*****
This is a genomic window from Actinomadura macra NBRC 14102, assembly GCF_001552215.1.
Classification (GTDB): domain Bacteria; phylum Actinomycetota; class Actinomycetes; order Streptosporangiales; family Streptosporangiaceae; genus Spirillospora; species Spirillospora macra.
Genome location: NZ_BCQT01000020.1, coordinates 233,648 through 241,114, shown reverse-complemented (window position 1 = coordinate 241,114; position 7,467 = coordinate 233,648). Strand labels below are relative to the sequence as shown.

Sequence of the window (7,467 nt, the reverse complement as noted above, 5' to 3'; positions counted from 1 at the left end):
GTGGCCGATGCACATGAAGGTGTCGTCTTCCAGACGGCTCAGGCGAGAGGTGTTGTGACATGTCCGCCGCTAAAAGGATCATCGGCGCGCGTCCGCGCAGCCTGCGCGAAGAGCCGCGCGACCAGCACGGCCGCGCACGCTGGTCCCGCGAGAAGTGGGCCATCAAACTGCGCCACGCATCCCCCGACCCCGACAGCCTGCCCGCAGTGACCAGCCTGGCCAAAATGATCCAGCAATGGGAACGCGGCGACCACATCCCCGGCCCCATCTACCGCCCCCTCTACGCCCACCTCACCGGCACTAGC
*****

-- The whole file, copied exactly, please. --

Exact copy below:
This is a genomic window from Actinomadura macra NBRC 14102, assembly GCF_001552215.1.
Classification (GTDB): domain Bacteria; phylum Actinomycetota; class Actinomycetes; order Streptosporangiales; family Streptosporangiaceae; genus Spirillospora; species Spirillospora macra.
Genome location: NZ_BCQT01000020.1, coordinates 233,648 through 241,114, shown reverse-complemented (window position 1 = coordinate 241,114; position 7,467 = coordinate 233,648). Strand labels below are relative to the sequence as shown.

Sequence of the window (7,467 nt, the reverse complement as noted above, 5' to 3'; positions counted from 1 at the left end):
GTGGCCGATGCACATGAAGGTGTCGTCTTCCAGACGGCTCAGGCGAGAGGTGTTGTGACATGTCCGCCGCTAAAAGGATCATCGGCGCGCGTCCGCGCAGCCTGCGCGAAGAGCCGCGCGACCAGCACGGCCGCGCACGCTGGTCCCGCGAGAAGTGGGCCATCAAACTGCGCCACGCATCCCCCGACCCCGACAGCCTGCCCGCAGTGACCAGCCTGGCCAAAATGATCCAGCAATGGGAACGCGGCGACCACATCCCCGGCCCCATCTACCGCCCCCTCTACGCCCACCTCACCGGCACTAGC